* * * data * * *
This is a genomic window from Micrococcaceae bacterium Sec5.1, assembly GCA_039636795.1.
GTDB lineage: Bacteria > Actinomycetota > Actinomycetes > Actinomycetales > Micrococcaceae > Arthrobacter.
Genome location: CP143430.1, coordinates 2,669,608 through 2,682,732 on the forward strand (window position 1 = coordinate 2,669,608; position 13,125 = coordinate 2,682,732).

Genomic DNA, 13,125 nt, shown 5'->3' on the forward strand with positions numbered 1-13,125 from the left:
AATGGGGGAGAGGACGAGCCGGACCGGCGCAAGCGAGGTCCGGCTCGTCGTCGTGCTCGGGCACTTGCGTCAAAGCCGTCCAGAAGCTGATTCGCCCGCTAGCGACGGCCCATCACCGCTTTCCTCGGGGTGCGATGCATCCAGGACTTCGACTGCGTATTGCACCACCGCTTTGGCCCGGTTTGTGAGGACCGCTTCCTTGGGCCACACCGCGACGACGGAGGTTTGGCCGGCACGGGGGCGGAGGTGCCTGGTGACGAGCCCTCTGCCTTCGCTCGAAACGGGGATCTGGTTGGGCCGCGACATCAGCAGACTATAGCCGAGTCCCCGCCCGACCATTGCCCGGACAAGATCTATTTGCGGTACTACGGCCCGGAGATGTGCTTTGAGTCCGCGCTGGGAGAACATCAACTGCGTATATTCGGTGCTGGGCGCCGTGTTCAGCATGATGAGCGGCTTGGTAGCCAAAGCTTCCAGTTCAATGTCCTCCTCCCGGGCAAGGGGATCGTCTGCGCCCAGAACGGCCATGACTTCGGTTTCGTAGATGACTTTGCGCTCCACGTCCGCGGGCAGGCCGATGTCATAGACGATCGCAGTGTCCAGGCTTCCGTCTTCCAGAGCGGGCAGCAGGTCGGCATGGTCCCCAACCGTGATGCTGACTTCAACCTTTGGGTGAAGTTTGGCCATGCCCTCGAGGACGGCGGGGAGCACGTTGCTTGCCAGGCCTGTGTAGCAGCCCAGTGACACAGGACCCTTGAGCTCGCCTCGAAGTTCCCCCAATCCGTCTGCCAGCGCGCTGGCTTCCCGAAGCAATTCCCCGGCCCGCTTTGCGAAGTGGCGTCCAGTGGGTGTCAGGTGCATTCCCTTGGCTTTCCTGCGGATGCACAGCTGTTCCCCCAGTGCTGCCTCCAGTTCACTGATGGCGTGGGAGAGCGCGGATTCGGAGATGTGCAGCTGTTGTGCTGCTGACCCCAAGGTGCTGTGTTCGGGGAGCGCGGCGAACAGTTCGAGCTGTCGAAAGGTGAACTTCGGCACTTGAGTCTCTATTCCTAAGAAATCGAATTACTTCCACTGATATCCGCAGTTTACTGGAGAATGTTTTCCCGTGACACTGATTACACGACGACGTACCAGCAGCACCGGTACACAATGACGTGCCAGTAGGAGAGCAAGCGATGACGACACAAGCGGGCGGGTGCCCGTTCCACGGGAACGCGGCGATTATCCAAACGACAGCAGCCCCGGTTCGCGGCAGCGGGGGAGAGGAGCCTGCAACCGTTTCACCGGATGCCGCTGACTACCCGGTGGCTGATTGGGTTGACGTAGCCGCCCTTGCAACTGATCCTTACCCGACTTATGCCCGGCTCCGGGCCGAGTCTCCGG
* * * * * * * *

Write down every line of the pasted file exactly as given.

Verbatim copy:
This is a genomic window from Micrococcaceae bacterium Sec5.1, assembly GCA_039636795.1.
GTDB lineage: Bacteria > Actinomycetota > Actinomycetes > Actinomycetales > Micrococcaceae > Arthrobacter.
Genome location: CP143430.1, coordinates 2,669,608 through 2,682,732 on the forward strand (window position 1 = coordinate 2,669,608; position 13,125 = coordinate 2,682,732).

Genomic DNA, 13,125 nt, shown 5'->3' on the forward strand with positions numbered 1-13,125 from the left:
AATGGGGGAGAGGACGAGCCGGACCGGCGCAAGCGAGGTCCGGCTCGTCGTCGTGCTCGGGCACTTGCGTCAAAGCCGTCCAGAAGCTGATTCGCCCGCTAGCGACGGCCCATCACCGCTTTCCTCGGGGTGCGATGCATCCAGGACTTCGACTGCGTATTGCACCACCGCTTTGGCCCGGTTTGTGAGGACCGCTTCCTTGGGCCACACCGCGACGACGGAGGTTTGGCCGGCACGGGGGCGGAGGTGCCTGGTGACGAGCCCTCTGCCTTCGCTCGAAACGGGGATCTGGTTGGGCCGCGACATCAGCAGACTATAGCCGAGTCCCCGCCCGACCATTGCCCGGACAAGATCTATTTGCGGTACTACGGCCCGGAGATGTGCTTTGAGTCCGCGCTGGGAGAACATCAACTGCGTATATTCGGTGCTGGGCGCCGTGTTCAGCATGATGAGCGGCTTGGTAGCCAAAGCTTCCAGTTCAATGTCCTCCTCCCGGGCAAGGGGATCGTCTGCGCCCAGAACGGCCATGACTTCGGTTTCGTAGATGACTTTGCGCTCCACGTCCGCGGGCAGGCCGATGTCATAGACGATCGCAGTGTCCAGGCTTCCGTCTTCCAGAGCGGGCAGCAGGTCGGCATGGTCCCCAACCGTGATGCTGACTTCAACCTTTGGGTGAAGTTTGGCCATGCCCTCGAGGACGGCGGGGAGCACGTTGCTTGCCAGGCCTGTGTAGCAGCCCAGTGACACAGGACCCTTGAGCTCGCCTCGAAGTTCCCCCAATCCGTCTGCCAGCGCGCTGGCTTCCCGAAGCAATTCCCCGGCCCGCTTTGCGAAGTGGCGTCCAGTGGGTGTCAGGTGCATTCCCTTGGCTTTCCTGCGGATGCACAGCTGTTCCCCCAGTGCTGCCTCCAGTTCACTGATGGCGTGGGAGAGCGCGGATTCGGAGATGTGCAGCTGTTGTGCTGCTGACCCCAAGGTGCTGTGTTCGGGGAGCGCGGCGAACAGTTCGAGCTGTCGAAAGGTGAACTTCGGCACTTGAGTCTCTATTCCTAAGAAATCGAATTACTTCCACTGATATCCGCAGTTTACTGGAGAATGTTTTCCCGTGACACTGATTACACGACGACGTACCAGCAGCACCGGTACACAATGACGTGCCAGTAGGAGAGCAAGCGATGACGACACAAGCGGGCGGGTGCCCGTTCCACGGGAACGCGGCGATTATCCAAACGACAGCAGCCCCGGTTCGCGGCAGCGGGGGAGAGGAGCCTGCAACCGTTTCACCGGATGCCGCTGACTACCCGGTGGCTGATTGGGTTGACGTAGCCGCCCTTGCAACTGATCCTTACCCGACTTATGCCCGGCTCCGGGCCGAGTCTCCGG